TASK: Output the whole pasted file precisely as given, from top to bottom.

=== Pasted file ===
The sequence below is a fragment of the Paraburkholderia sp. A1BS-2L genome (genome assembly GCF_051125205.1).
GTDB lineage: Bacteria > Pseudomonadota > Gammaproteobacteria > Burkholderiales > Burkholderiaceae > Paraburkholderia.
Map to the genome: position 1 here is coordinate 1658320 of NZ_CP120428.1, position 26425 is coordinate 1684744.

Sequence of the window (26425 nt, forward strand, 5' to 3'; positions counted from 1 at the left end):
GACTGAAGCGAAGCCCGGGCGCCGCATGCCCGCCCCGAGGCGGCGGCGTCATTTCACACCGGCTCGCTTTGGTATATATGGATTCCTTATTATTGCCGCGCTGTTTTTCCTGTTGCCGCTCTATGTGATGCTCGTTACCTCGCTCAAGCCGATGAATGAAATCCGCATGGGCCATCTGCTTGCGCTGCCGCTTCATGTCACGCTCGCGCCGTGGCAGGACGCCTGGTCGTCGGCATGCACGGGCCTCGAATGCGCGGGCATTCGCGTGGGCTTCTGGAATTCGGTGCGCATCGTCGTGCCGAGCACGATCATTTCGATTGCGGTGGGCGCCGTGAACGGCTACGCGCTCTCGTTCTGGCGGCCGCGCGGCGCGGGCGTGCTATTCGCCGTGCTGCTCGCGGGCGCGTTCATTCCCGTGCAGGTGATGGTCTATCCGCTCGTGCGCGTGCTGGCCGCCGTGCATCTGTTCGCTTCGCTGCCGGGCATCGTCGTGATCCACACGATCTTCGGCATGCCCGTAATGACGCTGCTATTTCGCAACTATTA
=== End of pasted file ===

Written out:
The sequence below is a fragment of the Paraburkholderia sp. A1BS-2L genome (genome assembly GCF_051125205.1).
GTDB lineage: Bacteria > Pseudomonadota > Gammaproteobacteria > Burkholderiales > Burkholderiaceae > Paraburkholderia.
Map to the genome: position 1 here is coordinate 1658320 of NZ_CP120428.1, position 26425 is coordinate 1684744.

Sequence of the window (26425 nt, forward strand, 5' to 3'; positions counted from 1 at the left end):
GACTGAAGCGAAGCCCGGGCGCCGCATGCCCGCCCCGAGGCGGCGGCGTCATTTCACACCGGCTCGCTTTGGTATATATGGATTCCTTATTATTGCCGCGCTGTTTTTCCTGTTGCCGCTCTATGTGATGCTCGTTACCTCGCTCAAGCCGATGAATGAAATCCGCATGGGCCATCTGCTTGCGCTGCCGCTTCATGTCACGCTCGCGCCGTGGCAGGACGCCTGGTCGTCGGCATGCACGGGCCTCGAATGCGCGGGCATTCGCGTGGGCTTCTGGAATTCGGTGCGCATCGTCGTGCCGAGCACGATCATTTCGATTGCGGTGGGCGCCGTGAACGGCTACGCGCTCTCGTTCTGGCGGCCGCGCGGCGCGGGCGTGCTATTCGCCGTGCTGCTCGCGGGCGCGTTCATTCCCGTGCAGGTGATGGTCTATCCGCTCGTGCGCGTGCTGGCCGCCGTGCATCTGTTCGCTTCGCTGCCGGGCATCGTCGTGATCCACACGATCTTCGGCATGCCCGTAATGACGCTGCTATTTCGCAACTATTA